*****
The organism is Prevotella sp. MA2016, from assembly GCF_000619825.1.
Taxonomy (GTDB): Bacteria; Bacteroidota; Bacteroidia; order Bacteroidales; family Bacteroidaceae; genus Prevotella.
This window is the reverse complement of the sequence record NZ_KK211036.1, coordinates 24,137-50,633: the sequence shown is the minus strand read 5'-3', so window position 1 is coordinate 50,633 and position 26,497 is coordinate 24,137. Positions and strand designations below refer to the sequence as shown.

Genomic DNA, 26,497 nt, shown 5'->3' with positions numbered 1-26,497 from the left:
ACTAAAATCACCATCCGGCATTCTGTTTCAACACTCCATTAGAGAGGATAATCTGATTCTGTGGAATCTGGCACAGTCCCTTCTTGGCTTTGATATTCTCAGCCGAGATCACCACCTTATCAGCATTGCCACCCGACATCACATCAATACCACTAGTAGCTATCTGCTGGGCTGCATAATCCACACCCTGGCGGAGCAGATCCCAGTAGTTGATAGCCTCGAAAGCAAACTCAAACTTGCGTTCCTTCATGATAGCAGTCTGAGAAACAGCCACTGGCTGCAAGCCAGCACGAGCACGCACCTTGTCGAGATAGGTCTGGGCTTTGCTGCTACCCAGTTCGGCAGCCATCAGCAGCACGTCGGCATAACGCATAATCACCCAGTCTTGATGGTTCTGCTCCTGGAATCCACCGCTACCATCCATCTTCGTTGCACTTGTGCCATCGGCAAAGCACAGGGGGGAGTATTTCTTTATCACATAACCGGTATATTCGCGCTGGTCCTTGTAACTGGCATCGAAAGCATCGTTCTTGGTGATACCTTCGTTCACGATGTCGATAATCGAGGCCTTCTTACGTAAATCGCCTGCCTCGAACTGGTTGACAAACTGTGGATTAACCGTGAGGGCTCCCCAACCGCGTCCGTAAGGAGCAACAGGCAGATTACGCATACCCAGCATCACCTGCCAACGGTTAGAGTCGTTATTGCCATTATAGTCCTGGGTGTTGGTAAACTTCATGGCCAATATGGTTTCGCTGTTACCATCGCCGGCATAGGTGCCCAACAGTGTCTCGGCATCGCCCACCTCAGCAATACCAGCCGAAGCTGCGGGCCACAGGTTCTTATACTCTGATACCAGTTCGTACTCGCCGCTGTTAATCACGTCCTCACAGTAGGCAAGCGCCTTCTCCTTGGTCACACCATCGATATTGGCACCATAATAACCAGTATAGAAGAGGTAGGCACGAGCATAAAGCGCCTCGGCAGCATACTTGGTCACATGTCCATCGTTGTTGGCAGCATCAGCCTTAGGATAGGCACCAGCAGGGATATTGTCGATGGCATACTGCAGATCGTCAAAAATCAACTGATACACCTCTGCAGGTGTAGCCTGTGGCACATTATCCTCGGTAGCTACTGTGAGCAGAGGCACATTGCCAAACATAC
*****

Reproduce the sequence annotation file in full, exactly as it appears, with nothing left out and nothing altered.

The organism is Prevotella sp. MA2016, from assembly GCF_000619825.1.
Taxonomy (GTDB): Bacteria; Bacteroidota; Bacteroidia; order Bacteroidales; family Bacteroidaceae; genus Prevotella.
This window is the reverse complement of the sequence record NZ_KK211036.1, coordinates 24,137-50,633: the sequence shown is the minus strand read 5'-3', so window position 1 is coordinate 50,633 and position 26,497 is coordinate 24,137. Positions and strand designations below refer to the sequence as shown.

Genomic DNA, 26,497 nt, shown 5'->3' with positions numbered 1-26,497 from the left:
ACTAAAATCACCATCCGGCATTCTGTTTCAACACTCCATTAGAGAGGATAATCTGATTCTGTGGAATCTGGCACAGTCCCTTCTTGGCTTTGATATTCTCAGCCGAGATCACCACCTTATCAGCATTGCCACCCGACATCACATCAATACCACTAGTAGCTATCTGCTGGGCTGCATAATCCACACCCTGGCGGAGCAGATCCCAGTAGTTGATAGCCTCGAAAGCAAACTCAAACTTGCGTTCCTTCATGATAGCAGTCTGAGAAACAGCCACTGGCTGCAAGCCAGCACGAGCACGCACCTTGTCGAGATAGGTCTGGGCTTTGCTGCTACCCAGTTCGGCAGCCATCAGCAGCACGTCGGCATAACGCATAATCACCCAGTCTTGATGGTTCTGCTCCTGGAATCCACCGCTACCATCCATCTTCGTTGCACTTGTGCCATCGGCAAAGCACAGGGGGGAGTATTTCTTTATCACATAACCGGTATATTCGCGCTGGTCCTTGTAACTGGCATCGAAAGCATCGTTCTTGGTGATACCTTCGTTCACGATGTCGATAATCGAGGCCTTCTTACGTAAATCGCCTGCCTCGAACTGGTTGACAAACTGTGGATTAACCGTGAGGGCTCCCCAACCGCGTCCGTAAGGAGCAACAGGCAGATTACGCATACCCAGCATCACCTGCCAACGGTTAGAGTCGTTATTGCCATTATAGTCCTGGGTGTTGGTAAACTTCATGGCCAATATGGTTTCGCTGTTACCATCGCCGGCATAGGTGCCCAACAGTGTCTCGGCATCGCCCACCTCAGCAATACCAGCCGAAGCTGCGGGCCACAGGTTCTTATACTCTGATACCAGTTCGTACTCGCCGCTGTTAATCACGTCCTCACAGTAGGCAAGCGCCTTCTCCTTGGTCACACCATCGATATTGGCACCATAATAACCAGTATAGAAGAGGTAGGCACGAGCATAAAGCGCCTCGGCAGCATACTTGGTCACATGTCCATCGTTGTTGGCAGCATCAGCCTTAGGATAGGCACCAGCAGGGATATTGTCGATGGCATACTGCAGATCGTCAAAAATCAACTGATACACCTCTGCAGGTGTAGCCTGTGGCACATTATCCTCGGTAGCTACTGTGAGCAGAGGCACATTGCCAAACATAC